I’ve written a lot on how the various classes in 5th Edition Dungeons and Dragons compare to each other. I think it’s important for players to have accurate expectations of what their chosen class can do going into a session. Someone that picks up a monk and expects to be as powerful as the paladin will be left disappointed.
However, class is only part of what makes up a 5E character. Subclass decisions can make a huge difference on how a character plays. Starting with the artificer, I will be going through each of 5E’s classes and ranking their subclasses by power level. To help explain my rankings, there are a couple factors that I consider when comparing subclasses.
I consider 5E to be a system primarily focused on combat, so I generally weight powerful combat subclasses higher than ones that focus on social interaction or exploration. I also give more weight to subclasses that allow for a wider range of powerful builds compared to those with only a few good options. Finally, I look at how multiclassing augments a subclass. Subclasses that gain a large amount of power from multiclass dips* rank higher than subclasses that might be stronger if viewed purely by monoclass standards. With those ground rules in place, let’s take a look at how the artificer’s four subclasses stack up against each other.
Starting out with an easy pick, we have the Alchemist subclass. I already have a fairly low opinion of the artificer, but even among the class’s supporters, this subclass is considered weak.
Level 3 – Alchemist Spells
Artificer Level Spell 3rd healing word, ray of sickness 5th flaming sphere, Melf’s acid arrow 9th gaseous form, mass healing word 13th blight, death ward 17th cloudkill, raise dead
The fact that this middling spell list is one of the subclass’s strongest features should give you an idea of its overall power level. Healing Word and its older sibling Mass Healing Word are the standout spells here, with other options arriving too late to make much of an impact.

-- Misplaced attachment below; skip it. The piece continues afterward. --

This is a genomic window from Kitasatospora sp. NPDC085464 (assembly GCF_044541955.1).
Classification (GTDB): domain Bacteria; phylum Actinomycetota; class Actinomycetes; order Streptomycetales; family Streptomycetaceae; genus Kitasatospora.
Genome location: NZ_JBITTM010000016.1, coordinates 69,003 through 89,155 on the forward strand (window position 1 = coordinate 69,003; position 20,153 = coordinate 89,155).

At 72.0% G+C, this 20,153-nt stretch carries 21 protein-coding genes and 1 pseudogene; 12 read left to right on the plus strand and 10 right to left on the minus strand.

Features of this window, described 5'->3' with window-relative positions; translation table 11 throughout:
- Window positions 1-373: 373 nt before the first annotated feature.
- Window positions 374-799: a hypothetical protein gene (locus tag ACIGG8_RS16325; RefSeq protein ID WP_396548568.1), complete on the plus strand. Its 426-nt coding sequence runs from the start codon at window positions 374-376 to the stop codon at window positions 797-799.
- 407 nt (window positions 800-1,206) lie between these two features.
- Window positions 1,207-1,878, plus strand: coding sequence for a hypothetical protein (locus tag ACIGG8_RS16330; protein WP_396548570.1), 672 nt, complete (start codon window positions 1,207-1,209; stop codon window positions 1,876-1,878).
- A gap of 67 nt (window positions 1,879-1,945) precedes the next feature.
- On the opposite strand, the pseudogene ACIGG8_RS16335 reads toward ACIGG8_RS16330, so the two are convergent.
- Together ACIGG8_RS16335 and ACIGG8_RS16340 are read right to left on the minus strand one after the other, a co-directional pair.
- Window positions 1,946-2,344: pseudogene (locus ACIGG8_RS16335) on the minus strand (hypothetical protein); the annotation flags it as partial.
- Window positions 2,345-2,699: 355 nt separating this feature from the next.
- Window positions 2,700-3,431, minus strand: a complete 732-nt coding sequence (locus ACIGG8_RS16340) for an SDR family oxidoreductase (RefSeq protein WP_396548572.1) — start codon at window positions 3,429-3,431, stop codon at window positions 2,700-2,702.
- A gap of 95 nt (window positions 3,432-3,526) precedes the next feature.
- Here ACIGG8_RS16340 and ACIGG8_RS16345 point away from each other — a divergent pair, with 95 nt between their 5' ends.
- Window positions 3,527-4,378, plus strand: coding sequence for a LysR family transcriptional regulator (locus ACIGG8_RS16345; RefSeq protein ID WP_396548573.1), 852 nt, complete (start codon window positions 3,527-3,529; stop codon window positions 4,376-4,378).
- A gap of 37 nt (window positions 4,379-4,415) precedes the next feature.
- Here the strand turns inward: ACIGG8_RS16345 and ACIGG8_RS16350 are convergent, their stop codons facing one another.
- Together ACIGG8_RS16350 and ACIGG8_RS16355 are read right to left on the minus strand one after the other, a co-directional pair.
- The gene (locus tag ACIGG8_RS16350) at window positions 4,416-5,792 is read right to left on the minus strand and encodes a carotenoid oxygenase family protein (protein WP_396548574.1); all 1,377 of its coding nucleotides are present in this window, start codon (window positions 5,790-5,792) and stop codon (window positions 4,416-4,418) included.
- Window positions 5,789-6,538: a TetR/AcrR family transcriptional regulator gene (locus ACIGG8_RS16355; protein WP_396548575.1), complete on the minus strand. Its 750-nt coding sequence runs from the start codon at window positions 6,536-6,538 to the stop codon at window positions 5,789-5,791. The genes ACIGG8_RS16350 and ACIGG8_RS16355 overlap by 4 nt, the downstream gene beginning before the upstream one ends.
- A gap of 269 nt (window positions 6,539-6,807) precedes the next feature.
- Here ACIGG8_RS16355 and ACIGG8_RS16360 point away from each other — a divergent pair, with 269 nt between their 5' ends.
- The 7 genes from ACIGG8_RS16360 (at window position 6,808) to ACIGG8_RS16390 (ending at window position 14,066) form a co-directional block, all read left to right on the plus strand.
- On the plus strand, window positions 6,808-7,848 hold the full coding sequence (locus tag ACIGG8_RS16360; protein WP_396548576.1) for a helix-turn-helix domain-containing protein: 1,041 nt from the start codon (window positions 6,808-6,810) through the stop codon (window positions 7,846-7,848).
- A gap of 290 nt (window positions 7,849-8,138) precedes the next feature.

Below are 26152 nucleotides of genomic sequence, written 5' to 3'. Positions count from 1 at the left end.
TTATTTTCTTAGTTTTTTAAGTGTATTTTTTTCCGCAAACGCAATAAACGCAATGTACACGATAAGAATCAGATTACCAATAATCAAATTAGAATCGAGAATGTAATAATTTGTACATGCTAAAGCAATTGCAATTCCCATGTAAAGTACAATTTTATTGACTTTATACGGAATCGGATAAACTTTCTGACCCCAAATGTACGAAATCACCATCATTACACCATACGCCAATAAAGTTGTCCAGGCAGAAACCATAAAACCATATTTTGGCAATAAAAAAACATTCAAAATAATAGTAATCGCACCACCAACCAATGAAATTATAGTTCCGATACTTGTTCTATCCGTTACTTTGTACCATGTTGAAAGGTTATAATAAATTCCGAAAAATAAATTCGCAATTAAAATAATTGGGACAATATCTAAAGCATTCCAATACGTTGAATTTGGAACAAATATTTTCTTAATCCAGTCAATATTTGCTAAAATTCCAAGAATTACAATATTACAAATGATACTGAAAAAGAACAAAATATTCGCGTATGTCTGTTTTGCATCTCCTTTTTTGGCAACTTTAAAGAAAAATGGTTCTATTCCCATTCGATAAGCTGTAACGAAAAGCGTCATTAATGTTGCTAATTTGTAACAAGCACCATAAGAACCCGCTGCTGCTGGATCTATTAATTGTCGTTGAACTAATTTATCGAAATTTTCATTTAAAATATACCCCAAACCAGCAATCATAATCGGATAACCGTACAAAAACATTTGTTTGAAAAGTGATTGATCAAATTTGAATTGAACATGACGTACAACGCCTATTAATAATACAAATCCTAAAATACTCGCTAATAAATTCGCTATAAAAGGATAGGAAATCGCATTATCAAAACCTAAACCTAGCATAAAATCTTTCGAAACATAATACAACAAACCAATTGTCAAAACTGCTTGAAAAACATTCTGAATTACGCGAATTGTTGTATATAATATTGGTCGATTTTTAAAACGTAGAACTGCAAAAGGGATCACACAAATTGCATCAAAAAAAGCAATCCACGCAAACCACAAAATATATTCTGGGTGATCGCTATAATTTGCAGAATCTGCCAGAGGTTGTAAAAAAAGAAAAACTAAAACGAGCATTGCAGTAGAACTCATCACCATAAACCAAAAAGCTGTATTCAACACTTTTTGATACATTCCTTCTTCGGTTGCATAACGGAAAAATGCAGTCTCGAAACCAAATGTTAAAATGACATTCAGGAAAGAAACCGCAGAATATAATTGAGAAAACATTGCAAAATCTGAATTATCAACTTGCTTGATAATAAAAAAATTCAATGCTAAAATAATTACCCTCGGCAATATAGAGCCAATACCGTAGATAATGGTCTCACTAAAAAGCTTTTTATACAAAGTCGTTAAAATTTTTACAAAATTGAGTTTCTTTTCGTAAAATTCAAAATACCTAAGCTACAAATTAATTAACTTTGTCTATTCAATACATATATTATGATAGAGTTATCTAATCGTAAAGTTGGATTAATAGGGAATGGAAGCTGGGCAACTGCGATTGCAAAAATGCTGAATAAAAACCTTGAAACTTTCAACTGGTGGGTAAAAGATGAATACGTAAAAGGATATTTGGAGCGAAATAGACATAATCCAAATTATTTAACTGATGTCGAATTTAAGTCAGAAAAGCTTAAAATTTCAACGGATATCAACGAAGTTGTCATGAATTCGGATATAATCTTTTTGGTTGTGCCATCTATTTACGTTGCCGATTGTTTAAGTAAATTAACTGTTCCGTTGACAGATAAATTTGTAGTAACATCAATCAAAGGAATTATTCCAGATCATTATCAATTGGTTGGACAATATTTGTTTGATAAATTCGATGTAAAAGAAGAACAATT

Level 3 – Experimental Elixir
You can magically produce an experimental elixir in an empty flask you touch. Roll on the Experimental Elixir table for the elixir’s effect, which is triggered when someone drinks the elixir. As an action, a creature can drink the elixir or administer it to an incapacitated creature.
Creating an experimental elixir requires you to have alchemist’s supplies on your person, and any elixir you create with this feature lasts until it is drunk or until the end of your next long rest.
When you reach certain levels in this class, you can make more elixirs at the end of a long rest: two at 6th level and three at 15th level. Roll for each elixir’s effect separately. Each elixir requires its own flask.
You can create additional experimental elixirs by expending a spell slot of 1st level or higher for each one. When you do so, you use your action to create the elixir in an empty flask you touch, and you choose the elixir’s effect from the Experimental Elixir table.
Experimental Elixir d6 Effect 1 Healing. The drinker regains a number of hit points equal to 2d4 + your Intelligence modifier. 2 Swiftness. The drinker’s walking speed increases by 10 feet for 1 hour. 3 Resilience. The drinker gains a +1 bonus to AC for 10 minutes. 4 Boldness. The drinker can roll a d4 and add the number rolled to every attack roll and saving throw they make for the next minute. 5 Flight. The drinker gains a flying speed of 10 feet for 10 minutes. 6 Transformation. The drinker’s body is transformed as if by the alter self spell. The drinker determines the transformation caused by the spell, the effects of which last for 10 minutes.
This feature is supposed to be the Cool Thing the Alchemist does, and it is incredibly weak. The first problem with this ability is its randomness. As I’ve mentioned in previous posts, random abilities are inherently weak due to an inability to plan around them. They also increase the amount of design work needed to try and make them work. Instead of a single effect to balance, now you have six.
This ability compounds randomness with a low number of uses, makes it take an action to activate, and after all of that, most of the effects are bad to middling. The strongest option available is probably the +1 AC from Resilience, but even if that could be selected every time, I still wouldn’t consider this a good feature.
Level 5 – Alchemical Savant
Whenever you cast a spell using your alchemist’s supplies as the spellcasting focus, you gain a bonus to one roll of the spell. That roll must restore hit points or be a damage roll that deals acid, fire, necrotic, or poison damage, and the bonus equals your Intelligence modifier (minimum of +1).
A minor damage/healing bonus is not enough to save this subclass. Unfortunately, Alchemists don’t even have access to Magic Missile, which interacts with abilities like these to add the flat bonus to each dart.*